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Lead Increment Scientist's Weekly Highlights: Feb. 14, 2011
02.24.11
 
(Highlights: Feb. 14, 2011) -- The Hyperspectral Imager for the Coastal Ocean, or HREP-HICO, Experiment Payload has taken 2,590 images to date, including recent images of the Malacca Strait and Cape Town, South Africa. The experiment analyzes the water clarity, chlorophyll content, water depth and ocean or sea floor composition for naval purposes.

Through Feb 15, the Crew Earth Observation, or CEO, team has received 16,365 frames. Recent images include the Patagonian Ice Field and the illuminated view of the Emi Koussi Volcano in northern Chad, which highlights the entire volcanic structure at 3,415 meters above sea level. Emi Koussi is the highest summit of the Sahara region. For this experiment, station crew members photograph natural and human-made changes on Earth. These images provide researchers with key data to better understand the planet.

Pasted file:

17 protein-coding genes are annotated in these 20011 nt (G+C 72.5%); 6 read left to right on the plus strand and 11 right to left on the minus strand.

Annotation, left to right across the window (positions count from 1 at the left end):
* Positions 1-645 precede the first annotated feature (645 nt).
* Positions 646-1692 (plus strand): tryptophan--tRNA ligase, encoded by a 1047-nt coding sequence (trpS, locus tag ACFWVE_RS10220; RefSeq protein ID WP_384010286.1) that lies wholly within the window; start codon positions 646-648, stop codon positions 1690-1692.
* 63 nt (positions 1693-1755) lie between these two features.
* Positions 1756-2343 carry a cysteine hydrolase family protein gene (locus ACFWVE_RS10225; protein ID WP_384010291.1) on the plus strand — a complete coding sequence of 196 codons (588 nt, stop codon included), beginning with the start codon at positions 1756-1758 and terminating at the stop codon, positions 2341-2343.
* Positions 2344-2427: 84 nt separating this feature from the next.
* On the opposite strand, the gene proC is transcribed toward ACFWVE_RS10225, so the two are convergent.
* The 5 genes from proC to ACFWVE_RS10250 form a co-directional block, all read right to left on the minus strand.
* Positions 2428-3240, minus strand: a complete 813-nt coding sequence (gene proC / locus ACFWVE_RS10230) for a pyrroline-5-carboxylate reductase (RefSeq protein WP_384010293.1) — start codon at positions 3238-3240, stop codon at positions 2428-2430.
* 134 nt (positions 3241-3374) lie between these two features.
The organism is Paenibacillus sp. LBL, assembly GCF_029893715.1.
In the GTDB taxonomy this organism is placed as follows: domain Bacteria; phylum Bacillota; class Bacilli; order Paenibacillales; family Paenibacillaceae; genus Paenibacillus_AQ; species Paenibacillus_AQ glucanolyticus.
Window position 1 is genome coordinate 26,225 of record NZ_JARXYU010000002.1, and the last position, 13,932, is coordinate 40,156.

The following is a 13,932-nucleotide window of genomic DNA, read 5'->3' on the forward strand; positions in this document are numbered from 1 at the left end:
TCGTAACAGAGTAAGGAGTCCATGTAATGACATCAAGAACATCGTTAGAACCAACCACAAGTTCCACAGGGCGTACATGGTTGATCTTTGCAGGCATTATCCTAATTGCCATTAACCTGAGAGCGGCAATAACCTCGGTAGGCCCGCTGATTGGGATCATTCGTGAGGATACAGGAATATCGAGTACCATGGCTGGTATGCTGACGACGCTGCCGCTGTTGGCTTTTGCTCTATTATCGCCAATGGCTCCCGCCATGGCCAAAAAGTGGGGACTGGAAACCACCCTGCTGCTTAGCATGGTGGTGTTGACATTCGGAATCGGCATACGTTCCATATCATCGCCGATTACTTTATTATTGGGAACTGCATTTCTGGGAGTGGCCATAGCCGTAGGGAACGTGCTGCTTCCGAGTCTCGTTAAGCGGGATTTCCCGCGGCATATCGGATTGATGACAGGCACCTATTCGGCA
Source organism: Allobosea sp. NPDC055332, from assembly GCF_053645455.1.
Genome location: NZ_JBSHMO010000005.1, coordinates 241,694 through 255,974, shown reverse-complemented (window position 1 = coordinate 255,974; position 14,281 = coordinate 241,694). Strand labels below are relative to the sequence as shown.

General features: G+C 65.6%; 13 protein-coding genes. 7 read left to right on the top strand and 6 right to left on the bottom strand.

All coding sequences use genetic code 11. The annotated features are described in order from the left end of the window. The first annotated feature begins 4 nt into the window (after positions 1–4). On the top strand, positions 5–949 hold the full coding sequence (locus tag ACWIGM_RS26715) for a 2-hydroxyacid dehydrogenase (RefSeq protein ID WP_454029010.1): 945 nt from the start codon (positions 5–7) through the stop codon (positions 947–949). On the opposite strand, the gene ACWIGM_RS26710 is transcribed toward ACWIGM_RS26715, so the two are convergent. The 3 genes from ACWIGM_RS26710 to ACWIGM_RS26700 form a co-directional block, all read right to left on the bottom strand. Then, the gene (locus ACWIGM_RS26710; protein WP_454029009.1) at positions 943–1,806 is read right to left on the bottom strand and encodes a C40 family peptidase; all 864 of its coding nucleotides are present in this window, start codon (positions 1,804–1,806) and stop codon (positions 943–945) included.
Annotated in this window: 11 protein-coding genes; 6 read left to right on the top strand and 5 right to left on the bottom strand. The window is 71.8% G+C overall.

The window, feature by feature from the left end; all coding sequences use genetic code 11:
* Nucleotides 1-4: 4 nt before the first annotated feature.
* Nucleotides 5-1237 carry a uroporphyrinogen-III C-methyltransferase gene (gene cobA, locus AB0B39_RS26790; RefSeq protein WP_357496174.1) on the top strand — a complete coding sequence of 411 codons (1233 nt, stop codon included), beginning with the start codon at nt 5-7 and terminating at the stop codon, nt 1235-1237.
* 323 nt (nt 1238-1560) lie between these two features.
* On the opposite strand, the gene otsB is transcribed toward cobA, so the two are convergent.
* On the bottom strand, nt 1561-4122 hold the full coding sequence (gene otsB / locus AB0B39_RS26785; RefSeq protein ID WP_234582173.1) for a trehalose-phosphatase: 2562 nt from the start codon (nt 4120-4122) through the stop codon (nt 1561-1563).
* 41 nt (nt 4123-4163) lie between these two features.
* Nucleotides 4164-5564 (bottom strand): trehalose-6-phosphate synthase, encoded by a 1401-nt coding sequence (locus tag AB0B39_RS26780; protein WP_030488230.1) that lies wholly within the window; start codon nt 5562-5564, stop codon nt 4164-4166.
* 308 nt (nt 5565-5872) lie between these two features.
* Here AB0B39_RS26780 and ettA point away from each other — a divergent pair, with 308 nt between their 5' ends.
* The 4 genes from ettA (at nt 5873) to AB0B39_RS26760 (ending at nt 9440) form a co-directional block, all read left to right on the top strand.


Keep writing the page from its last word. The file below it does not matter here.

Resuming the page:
The European Space Agency’s Educational Payload Operations -- Greenhouse, or EPO-Greenhouse, is underway and will continue for 12 weeks. The Greenhouse will have lettuce and Arabidopsis plants growing in space while students in Europe perform similar growth studies simultaneously on the ground.

Scott Kelly performed his final session with ESA's Scaling Body-Related Actions in the Absence of Gravity, or Passages. Passages uses the Neurospat hardware to test how astronauts interpret visual information in microgravity.

Paolo Nespoli completed his final session with ESA's SOdium LOading in Microgravity, or SOLO, experiment. Sessions consisted of special diet, blood and urine sample collections, and body mass measurements. SOLO studies the mechanisms of fluid and salt retention in the body during spaceflight.

The Japan Aerospace Exploration Agency-sponsored Chaos, Turbulence and its Transition Process in Marangoni Convection, or Marangoni, UVP experiment performed two ground-controlled runs. This is one of two physics experiments analyzing the behavior of a surface-tension-driven flow in microgravity.


Jorge Sotomayor, Lead Increment Scientist
Expedition 25/26


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